Thursday, March 29, 2012


We know that all academic disciplines are interconnected just as  life in all its myriad parts is itself thoroughly, and inseparably entwined. We do, however, launch our children into isolated disciplines, isolated classes, treating diverse subjects as standalone distinct disciplines.  We hold them accountable within those disciplines and fail to engage them in an understanding of the interconnectedness of all things. I have heard this called the "silo effect." It allows teachers to stand at the front of classes and perpetuate their own course of isolated study, and pretense of expertise. It allows administrators to divide, conquer and organize the structure of their schools, and it allows politicians to push or tweak what they think students should learn. But the total consequence, seen from the angle of development of the whole child is a disaster. Kids are kept from seeing the big picture and kept from seeing the full relevance of learning to their own lives. That, in my view is why kids sit at the back of the class, bored. It is why so many children, failing to see personal relevance to their educations, drop out, leaving their potentials unrevealed.

There is a big push these days for what has been called STEM, an acronym which stands for Science, Technology, Engineering and Math. The idea is that these things are connected. You cannot come to a complete understanding of math without finding a use for it in science. You cannot understand chemistry, or engineering without having some well defined abilities in math.

Randy Johnson, editor of American Woodworker Magazine told me about a conversation in which the concept of STEAM was mentioned. The idea was that the arts, too, are essential in the understanding of the interrelationship of all things. STEAM is an idea that originated with the Rhode Island School of Design, RISD. STEAM is a word that has power. It allows for the notions of artistic vision and craftsmanship and quality to be understood for the roles they play in driving society forward. I think we are onto something.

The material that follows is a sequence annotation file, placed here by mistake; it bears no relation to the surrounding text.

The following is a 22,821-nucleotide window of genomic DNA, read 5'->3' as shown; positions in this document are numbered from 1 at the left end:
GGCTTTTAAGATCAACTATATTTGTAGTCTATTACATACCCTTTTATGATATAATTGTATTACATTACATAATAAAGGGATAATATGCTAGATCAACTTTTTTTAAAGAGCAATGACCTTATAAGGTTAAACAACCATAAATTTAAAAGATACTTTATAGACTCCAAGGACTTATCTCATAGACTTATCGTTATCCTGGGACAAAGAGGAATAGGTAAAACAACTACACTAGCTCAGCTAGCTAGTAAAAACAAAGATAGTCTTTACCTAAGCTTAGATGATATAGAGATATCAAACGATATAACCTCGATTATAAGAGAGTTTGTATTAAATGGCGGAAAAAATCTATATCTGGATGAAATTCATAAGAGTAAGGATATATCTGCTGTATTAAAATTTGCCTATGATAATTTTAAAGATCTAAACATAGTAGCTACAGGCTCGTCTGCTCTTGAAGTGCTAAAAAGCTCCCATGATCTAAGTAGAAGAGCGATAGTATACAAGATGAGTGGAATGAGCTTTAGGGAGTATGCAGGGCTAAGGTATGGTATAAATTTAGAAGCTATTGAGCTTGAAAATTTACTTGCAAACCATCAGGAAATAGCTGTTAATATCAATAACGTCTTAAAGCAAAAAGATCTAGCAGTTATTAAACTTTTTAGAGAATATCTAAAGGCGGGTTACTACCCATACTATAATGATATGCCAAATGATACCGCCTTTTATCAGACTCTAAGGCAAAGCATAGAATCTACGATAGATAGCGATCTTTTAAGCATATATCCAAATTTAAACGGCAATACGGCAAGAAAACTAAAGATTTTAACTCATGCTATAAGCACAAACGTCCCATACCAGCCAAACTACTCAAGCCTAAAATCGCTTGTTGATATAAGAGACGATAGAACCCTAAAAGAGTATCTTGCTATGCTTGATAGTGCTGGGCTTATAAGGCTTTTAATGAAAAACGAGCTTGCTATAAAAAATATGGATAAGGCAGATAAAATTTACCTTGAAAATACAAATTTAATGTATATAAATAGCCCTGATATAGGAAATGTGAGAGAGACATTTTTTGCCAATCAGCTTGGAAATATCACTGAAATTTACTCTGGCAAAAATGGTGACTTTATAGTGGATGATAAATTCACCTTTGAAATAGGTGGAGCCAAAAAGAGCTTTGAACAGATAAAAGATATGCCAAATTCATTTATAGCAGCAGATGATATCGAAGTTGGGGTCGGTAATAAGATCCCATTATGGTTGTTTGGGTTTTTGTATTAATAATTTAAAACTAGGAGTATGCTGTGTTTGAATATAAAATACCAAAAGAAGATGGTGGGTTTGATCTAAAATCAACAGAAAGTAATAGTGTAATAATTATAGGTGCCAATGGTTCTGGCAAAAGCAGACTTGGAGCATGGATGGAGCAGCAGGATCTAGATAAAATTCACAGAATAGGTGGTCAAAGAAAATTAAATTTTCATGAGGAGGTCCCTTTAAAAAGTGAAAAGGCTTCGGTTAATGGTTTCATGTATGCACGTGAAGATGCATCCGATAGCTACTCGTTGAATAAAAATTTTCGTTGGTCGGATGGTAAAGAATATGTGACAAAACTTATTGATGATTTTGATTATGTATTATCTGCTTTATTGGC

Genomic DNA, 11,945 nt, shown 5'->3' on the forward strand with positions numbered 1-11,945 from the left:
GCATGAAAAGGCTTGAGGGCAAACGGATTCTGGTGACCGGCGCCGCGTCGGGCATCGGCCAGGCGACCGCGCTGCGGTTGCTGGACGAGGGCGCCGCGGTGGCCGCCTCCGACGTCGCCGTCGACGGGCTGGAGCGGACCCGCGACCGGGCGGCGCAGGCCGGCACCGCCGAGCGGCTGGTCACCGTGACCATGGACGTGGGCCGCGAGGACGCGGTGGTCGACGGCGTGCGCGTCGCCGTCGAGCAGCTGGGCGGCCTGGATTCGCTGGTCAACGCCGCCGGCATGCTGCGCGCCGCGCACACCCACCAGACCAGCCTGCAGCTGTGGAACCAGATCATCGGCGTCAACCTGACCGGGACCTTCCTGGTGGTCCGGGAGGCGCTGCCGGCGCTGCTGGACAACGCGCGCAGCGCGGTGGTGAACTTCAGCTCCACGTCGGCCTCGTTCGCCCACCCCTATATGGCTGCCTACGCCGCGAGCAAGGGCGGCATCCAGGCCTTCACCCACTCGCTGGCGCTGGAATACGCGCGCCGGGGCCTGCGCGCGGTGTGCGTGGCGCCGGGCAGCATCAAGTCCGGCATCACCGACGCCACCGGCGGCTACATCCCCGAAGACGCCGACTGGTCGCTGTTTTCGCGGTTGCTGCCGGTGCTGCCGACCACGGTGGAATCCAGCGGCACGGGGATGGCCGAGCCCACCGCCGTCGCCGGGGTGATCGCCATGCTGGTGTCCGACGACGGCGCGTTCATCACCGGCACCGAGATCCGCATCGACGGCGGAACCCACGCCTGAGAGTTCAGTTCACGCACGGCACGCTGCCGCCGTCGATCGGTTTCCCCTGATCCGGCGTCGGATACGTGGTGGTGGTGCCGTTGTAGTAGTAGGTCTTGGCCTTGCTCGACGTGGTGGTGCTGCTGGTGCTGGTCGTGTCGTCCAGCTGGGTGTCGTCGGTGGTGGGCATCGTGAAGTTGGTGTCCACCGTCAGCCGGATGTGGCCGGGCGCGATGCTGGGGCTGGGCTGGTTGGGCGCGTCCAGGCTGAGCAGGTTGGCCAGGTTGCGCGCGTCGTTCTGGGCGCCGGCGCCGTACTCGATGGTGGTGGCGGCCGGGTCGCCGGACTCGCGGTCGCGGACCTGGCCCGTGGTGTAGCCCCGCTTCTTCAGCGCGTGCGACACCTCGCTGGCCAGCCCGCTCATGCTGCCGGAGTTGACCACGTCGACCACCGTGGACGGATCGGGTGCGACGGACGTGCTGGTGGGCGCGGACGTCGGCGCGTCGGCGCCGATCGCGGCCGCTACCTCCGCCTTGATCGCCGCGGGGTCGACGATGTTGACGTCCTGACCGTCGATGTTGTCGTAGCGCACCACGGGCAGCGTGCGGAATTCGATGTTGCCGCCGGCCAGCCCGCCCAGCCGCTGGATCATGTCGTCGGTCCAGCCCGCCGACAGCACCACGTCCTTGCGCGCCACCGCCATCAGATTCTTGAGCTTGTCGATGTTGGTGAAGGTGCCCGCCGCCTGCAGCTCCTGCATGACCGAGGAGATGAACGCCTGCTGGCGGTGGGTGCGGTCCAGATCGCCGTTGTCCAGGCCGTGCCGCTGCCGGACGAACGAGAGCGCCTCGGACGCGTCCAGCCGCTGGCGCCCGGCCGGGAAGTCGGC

When we started the woodworking program at the Clear Spring School, the idea was to use wood shop as an integrating factor, illuminating the relationship between the core subjects. I had noticed that my own woodworking activities were not isolated. Nor were they irrelevant. I used math, science and technology as I engineered my work to reach the standards one might associate with art. Making beautiful and useful objects through the creative engagement of the hands can be the heart of the educational experience.

This morning I met with the Clear Spring School 4th, 5th and 6th grade students to get them started designing covers for their hand crafted travel journals. This afternoon, I am taking photos for an article for American Woodworker Magazine. The first step is to take photos to check lighting. In the article I will be making a dedicated box joint router table. The objective is to make forming box joints so easy and directly accessible that a woodworker can step into his or her wood shop and have a finished box in an afternoon, or several boxes made using box joints during a weekend of work (fun).

I learned that my summer class at Eliot School in Boston, co-sponsored by the North Bennet St. School is nearly full. If any of my readers are interested, now is the time to sign up. Check out the class here.

Make, fix and create...

No comments:

Post a Comment